Back to Issue Eleven.

Editor’s Note



Here in Philadelphia, where I’m in the home stretch of my sophomore year of college, the last few stubborn snowflakes are melting. The temperature is brisk, but warm enough to venture relatively freely, for perhaps the first time since last October, without hats and parkas and mittens (or gloves, if that’s more your style). It is finally, frankly, thankfully, blessedly spring.

If I were to come up with a theme for the poetry, prose, and art in this lovely Spring Issue, it would be refreshing—and not just because of this much-anticipated weather. Refreshing because this work breathes, but doesn’t fog up the windowpanes with its breath. This work walks, maybe snaps the occasional photo on the way to where it’s going, but without delaying too much. This work dusts itself off, but has not yet forgotten the brittle, unapologetic chill of the past few months.

If you want to talk specifics—and I’m going to assume you want to talk specifics—this work takes us everywhere we’ve ever wanted to be, and a few places we don’t (but will be retrospectively glad we visited). In Dennis Hinrichsen’s “Radio Motown” and “Nights of Zhivago,”we remember the supernova of young love and family. In Alex Pruteanu’s “Patrol,” we’re right back in the heat of it. In Tory Adkisson’s “Orientalism,” we are inside Hokusai prints, and we are in love. In Emma Jo Shatto’s “Patches: Unfinished,” we feel each part of our bodies for the first time in a long time, and in Sarah Rose Nordgren’s “Kindling,” we aren’t even sure where we are, if we are.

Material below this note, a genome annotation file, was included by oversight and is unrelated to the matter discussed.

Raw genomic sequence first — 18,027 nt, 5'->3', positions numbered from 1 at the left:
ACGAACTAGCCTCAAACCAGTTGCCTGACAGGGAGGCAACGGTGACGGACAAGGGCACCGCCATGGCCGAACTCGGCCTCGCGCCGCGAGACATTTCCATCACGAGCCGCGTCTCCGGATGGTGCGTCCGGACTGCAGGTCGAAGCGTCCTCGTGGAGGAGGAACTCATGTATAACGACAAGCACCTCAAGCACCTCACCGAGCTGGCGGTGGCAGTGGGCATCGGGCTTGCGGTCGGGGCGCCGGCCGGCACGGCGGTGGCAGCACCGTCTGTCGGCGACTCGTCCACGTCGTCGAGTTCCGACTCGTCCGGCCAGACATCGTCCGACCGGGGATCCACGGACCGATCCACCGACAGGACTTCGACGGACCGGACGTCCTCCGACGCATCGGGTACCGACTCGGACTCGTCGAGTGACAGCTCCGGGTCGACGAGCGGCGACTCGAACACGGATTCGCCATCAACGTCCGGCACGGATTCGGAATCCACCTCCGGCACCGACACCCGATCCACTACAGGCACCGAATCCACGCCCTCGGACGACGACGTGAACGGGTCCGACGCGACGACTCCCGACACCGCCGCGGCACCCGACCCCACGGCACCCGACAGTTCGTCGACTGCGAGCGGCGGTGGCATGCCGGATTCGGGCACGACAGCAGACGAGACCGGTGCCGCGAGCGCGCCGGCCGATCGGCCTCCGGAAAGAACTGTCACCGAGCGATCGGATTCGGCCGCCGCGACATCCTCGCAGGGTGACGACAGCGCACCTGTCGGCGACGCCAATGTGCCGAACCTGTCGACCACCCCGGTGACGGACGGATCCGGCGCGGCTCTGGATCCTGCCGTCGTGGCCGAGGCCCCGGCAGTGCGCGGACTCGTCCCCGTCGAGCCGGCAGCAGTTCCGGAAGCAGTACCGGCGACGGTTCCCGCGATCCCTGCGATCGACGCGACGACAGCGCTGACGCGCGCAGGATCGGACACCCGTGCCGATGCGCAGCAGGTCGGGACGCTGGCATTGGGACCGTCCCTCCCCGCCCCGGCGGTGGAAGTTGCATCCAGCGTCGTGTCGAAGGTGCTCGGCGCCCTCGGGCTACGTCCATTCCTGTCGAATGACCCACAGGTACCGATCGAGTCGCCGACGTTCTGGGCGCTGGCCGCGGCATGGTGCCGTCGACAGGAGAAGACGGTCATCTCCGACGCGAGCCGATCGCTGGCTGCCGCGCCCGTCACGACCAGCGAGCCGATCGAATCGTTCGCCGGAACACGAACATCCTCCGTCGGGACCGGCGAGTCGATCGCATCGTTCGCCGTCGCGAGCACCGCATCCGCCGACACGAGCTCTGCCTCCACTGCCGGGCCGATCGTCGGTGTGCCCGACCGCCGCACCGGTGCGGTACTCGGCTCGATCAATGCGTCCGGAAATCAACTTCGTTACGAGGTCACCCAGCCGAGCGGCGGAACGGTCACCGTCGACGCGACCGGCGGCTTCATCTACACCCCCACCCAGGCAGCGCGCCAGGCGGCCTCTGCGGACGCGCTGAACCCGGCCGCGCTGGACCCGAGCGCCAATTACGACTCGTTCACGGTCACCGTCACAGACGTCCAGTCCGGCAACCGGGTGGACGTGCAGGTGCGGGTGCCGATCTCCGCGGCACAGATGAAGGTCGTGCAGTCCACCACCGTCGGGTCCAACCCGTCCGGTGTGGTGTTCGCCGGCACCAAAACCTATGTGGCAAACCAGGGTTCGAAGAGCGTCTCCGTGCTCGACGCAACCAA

Regardless of the direction in which these pieces of writing and art travel, it seems the word every piece wants to repeat is finally. Finally, we are here. Finally, we can love—ourselves, each other, the world. Finally, it is all over, or just beginning, or maybe just not done yet.

For now, I think the jury’s still out.


Peter LaBerge
Founder & Editor-in-Chief
April 2015